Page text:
Associated Press

James Harden helps Rockets to easy 109-93 win over shorthanded Spurs

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HOUSTON (AP) — After the Houston Rockets easily downed the San Antonio Spurs, James Harden was asked about his team taking care of business against a team missing its top players.

The All-Star was quick to point out that despite already clinching a playoff berth, this team has many more goals ahead.

“We don’t have the luxury of just taking nights off,” he said. “We’re not where we want to be. We’re not that good yet. So we have to go out there and approach every single game, no matter who we’re playing, like it’s a playoff game. We’re 15 games away, so it’s time to take it serious.”

Harden scored 16 of his 28 points in the third quarter to allow the Rockets to build a huge lead and sail to a 109-93 victory Monday night.

The NBA’s leading scorer took a little while to get going a night after sitting out against Dallas with a sore left knee and had just 12 points at halftime.

Despite his slow start, the Rockets had a comfortable lead in the third and were still up by 13 after a basket by San Antonio’s Dejounte Murray with about eight minutes left in the quarter. It was then that Harden took over, scoring the next eight points to start a 16-4 run that extended the lead to 82-57 with about 3 1/2 minutes left in the third and had coach Gregg Popovich calling for a timeout.

Harden had a 3-pointer and made three free throws after being fouled on a 3-point attempt to propel that spurt. He didn’t return in the fourth quarter with the game in hand.

“We’ve played I don’t know how many games in about eight days or 10 days, but it’s a lot of games it seems like,” coach Mike D’Antoni said. “And to have the legs to be able to do what they’re doing and put the game away is pretty good.”

The Spurs, who were without leading scorer LaMarcus Aldridge, got 14 points each from Bryn Forbes and Derrick White. They lost for the fifth time in six games as they fight for a playoff spot.

“Everybody tries to be the best they can be by playoff time and that will be our goal, too,” Popovich said. “(We want) to be in the playoffs and to be as good as we can possibly be no matter what the circumstances are.”

San Antonio scored four quick points in the fourth quarter to get within 15. But Houston responded with the next eight points, with the last five from Chris Paul, to make it 99-76 and end Paul’s night with about 8 minutes remaining.

Paul, who finished with 18 points and nine assists, wowed the crowd in that stretch, crossing over Forbes before sinking a basket and then knocking down a 3-pointer on Houston’s next trip down the court.

The Rockets were up by 10 early in the third quarter before using a 7-3 run, capped by a 3 from Trevor Ariza, to make it 61-47 with about 9 1/2 minutes left in the quarter before the big Harden-fueled run put the game out of reach.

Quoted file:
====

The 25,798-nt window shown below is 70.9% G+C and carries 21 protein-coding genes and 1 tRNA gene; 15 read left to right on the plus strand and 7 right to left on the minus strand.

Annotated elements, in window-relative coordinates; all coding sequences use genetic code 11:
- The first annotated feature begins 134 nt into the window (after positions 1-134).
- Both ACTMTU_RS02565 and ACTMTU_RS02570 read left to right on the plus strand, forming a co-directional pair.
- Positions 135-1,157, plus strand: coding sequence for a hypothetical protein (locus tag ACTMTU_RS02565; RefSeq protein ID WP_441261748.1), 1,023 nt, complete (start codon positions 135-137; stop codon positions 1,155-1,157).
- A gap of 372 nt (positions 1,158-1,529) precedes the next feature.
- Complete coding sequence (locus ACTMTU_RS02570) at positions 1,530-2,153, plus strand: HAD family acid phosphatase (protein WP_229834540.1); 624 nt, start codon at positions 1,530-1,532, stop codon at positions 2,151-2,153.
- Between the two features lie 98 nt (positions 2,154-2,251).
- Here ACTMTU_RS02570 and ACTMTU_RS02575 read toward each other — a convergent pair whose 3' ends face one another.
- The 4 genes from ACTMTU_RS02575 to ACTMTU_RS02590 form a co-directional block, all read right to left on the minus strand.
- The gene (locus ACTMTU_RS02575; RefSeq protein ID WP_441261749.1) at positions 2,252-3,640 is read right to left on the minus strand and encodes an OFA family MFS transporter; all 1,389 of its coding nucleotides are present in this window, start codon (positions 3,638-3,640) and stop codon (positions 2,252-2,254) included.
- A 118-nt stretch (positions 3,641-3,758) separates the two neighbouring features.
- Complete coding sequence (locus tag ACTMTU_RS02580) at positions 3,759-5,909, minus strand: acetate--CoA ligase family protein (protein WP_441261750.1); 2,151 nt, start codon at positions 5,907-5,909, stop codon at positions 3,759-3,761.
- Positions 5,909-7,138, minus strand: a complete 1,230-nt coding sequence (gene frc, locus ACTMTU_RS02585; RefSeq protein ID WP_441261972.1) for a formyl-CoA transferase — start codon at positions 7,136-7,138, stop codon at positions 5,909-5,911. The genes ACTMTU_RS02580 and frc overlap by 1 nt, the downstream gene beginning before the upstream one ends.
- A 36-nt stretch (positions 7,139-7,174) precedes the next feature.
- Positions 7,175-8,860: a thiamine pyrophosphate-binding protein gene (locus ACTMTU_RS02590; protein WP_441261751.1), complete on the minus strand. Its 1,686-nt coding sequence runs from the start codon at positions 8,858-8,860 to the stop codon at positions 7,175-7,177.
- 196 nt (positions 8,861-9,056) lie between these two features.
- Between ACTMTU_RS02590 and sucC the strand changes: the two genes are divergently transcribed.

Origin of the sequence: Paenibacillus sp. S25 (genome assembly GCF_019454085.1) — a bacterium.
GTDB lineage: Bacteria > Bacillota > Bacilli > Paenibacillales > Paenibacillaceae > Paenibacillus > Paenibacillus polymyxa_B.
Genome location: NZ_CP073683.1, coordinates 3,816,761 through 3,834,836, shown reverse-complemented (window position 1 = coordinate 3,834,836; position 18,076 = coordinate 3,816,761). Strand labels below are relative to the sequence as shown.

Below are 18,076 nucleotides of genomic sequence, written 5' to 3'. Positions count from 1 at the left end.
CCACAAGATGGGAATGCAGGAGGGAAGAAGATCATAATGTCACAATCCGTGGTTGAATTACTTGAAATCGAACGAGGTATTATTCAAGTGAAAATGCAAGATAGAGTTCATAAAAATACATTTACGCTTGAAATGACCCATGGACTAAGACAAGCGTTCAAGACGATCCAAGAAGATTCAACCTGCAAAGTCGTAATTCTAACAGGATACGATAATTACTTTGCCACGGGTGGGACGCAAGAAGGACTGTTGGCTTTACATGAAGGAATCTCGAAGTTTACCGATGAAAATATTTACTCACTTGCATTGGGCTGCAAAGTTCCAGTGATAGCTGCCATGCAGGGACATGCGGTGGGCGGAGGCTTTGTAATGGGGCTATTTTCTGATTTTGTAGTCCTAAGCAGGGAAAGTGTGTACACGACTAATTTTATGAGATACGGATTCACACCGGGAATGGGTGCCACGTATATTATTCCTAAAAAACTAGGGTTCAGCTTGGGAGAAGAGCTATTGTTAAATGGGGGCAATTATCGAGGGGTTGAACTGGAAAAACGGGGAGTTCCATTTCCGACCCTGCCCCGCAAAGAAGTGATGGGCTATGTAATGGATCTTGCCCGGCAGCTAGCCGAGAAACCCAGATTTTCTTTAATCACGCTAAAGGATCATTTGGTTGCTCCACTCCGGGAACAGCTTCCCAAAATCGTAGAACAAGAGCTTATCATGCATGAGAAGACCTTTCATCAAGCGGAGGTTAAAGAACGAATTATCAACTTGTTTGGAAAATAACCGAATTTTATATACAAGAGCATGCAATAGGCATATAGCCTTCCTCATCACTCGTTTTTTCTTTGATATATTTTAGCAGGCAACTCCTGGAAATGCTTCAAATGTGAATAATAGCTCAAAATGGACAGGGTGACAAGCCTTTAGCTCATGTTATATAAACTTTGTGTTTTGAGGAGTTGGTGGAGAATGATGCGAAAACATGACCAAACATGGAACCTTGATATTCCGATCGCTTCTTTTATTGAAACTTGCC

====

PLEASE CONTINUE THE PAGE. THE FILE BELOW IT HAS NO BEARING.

Kings’ De’Aaron Fox: ‘I don’t crave to be in a big market’

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De'Aaron Fox was the breakout star of the Kings’ breakthrough season. The future looks bright in Sacramento.

But we’ve seen this story play out so many times. A young player excels in a small market then eventually moves to a more desirable destination. LeBron James, Kevin Durant, Anthony Davis, Kawhi Leonard, Paul George.

Will Fox be different?

Fox, via Corban Goble of ONE37pm:

“I don’t crave to be in a big market,” he says. “After last season, there was a buzz in Sacramento. Everyone in Sacramento is a Kings fan. If we start making the playoffs, or if we become a championship contender, the entire city is going to go nuts. That’s the difference between a big market and a small one.”

I’m glad Fox is happy in Sacramento. He had minimal say in getting there. The Kings picked him in a draft that gives teams massive control over top young prospects. That he landed somewhere he likes so much was largely coincidental. He could’ve easily wound up with Boston, Phoenix, Orlando, Minnesota or any other team picking in that range.

Some of this is Fox’s attitude. I suspect he would’ve found joy nearly anywhere. Now, he’s with the Kings and feeling positively about them.

They’ll have to continue to keep him happy as he approaches free agency. Unrestricted free agency is still several years away. A lot can change between now and then.

But Sacramento ought to feel good about Fox’s outlook now.

Damian Lillard on leaving Trail Blazers for super team: ‘We would win it, but what is the challenge or the fun in that?’

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Kevin Durant left for the Warriors for many reasons. LeBron James left for the Heat for many reasons. Anthony Davis and Paul George forced their way to Los Angeles for many reasons.

Those are life-altering moves. Nobody does something so consequential for a single purpose.

But whether or not it intended, each of those stars took an easier route to a championship. That’s just the reality.